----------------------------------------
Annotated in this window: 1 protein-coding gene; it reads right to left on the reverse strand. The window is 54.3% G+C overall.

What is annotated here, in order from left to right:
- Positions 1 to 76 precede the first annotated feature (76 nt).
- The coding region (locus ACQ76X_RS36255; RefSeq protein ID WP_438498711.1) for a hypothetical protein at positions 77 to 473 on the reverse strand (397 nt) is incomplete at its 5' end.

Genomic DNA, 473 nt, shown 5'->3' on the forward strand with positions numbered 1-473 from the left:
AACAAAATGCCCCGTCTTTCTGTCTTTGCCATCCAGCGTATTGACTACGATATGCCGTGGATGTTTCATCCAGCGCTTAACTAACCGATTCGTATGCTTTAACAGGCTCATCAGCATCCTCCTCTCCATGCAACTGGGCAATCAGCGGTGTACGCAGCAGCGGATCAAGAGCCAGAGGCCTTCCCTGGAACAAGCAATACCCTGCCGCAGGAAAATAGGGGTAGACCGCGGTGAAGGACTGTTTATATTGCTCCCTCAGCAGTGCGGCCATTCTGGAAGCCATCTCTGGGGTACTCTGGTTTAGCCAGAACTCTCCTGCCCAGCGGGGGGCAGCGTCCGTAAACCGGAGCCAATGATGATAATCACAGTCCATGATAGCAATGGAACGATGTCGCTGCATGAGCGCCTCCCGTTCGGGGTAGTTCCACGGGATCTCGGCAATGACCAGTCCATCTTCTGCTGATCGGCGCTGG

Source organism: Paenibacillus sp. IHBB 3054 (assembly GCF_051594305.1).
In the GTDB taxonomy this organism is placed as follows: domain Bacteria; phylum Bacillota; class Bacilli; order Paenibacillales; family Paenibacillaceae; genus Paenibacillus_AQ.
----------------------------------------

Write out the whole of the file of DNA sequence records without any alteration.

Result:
Annotated in this window: 1 protein-coding gene; it reads right to left on the reverse strand. The window is 54.3% G+C overall.

What is annotated here, in order from left to right:
- Positions 1 to 76 precede the first annotated feature (76 nt).
- The coding region (locus ACQ76X_RS36255; RefSeq protein ID WP_438498711.1) for a hypothetical protein at positions 77 to 473 on the reverse strand (397 nt) is incomplete at its 5' end.

Genomic DNA, 473 nt, shown 5'->3' on the forward strand with positions numbered 1-473 from the left:
AACAAAATGCCCCGTCTTTCTGTCTTTGCCATCCAGCGTATTGACTACGATATGCCGTGGATGTTTCATCCAGCGCTTAACTAACCGATTCGTATGCTTTAACAGGCTCATCAGCATCCTCCTCTCCATGCAACTGGGCAATCAGCGGTGTACGCAGCAGCGGATCAAGAGCCAGAGGCCTTCCCTGGAACAAGCAATACCCTGCCGCAGGAAAATAGGGGTAGACCGCGGTGAAGGACTGTTTATATTGCTCCCTCAGCAGTGCGGCCATTCTGGAAGCCATCTCTGGGGTACTCTGGTTTAGCCAGAACTCTCCTGCCCAGCGGGGGGCAGCGTCCGTAAACCGGAGCCAATGATGATAATCACAGTCCATGATAGCAATGGAACGATGTCGCTGCATGAGCGCCTCCCGTTCGGGGTAGTTCCACGGGATCTCGGCAATGACCAGTCCATCTTCTGCTGATCGGCGCTGG

Source organism: Paenibacillus sp. IHBB 3054 (assembly GCF_051594305.1).
In the GTDB taxonomy this organism is placed as follows: domain Bacteria; phylum Bacillota; class Bacilli; order Paenibacillales; family Paenibacillaceae; genus Paenibacillus_AQ.